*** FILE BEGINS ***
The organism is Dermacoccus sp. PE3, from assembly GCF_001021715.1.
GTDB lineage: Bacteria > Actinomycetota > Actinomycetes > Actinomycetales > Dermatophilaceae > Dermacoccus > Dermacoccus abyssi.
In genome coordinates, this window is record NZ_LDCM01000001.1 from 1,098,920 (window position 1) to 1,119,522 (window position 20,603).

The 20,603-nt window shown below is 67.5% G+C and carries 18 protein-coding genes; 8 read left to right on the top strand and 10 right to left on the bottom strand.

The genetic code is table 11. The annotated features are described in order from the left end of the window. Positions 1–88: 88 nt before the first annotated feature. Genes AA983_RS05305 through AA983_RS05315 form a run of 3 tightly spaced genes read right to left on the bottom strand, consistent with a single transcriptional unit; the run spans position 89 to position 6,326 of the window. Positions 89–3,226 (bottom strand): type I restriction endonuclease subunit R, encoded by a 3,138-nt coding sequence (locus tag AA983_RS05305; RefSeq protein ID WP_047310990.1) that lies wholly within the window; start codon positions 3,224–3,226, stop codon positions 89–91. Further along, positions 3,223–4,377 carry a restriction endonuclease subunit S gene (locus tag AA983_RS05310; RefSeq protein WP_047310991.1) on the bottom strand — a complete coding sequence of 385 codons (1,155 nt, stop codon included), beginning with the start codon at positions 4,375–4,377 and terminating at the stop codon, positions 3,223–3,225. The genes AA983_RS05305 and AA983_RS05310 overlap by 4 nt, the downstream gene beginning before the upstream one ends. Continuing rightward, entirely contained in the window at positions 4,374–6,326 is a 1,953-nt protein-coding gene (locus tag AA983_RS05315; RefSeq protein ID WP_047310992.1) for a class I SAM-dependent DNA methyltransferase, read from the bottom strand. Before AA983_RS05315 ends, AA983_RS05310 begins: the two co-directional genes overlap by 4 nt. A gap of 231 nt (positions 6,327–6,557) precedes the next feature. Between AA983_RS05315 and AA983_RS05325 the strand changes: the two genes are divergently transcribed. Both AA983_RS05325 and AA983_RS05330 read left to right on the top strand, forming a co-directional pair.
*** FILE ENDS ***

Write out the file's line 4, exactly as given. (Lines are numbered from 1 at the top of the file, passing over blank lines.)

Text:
The 20,603-nt window shown below is 67.5% G+C and carries 18 protein-coding genes; 8 read left to right on the top strand and 10 right to left on the bottom strand.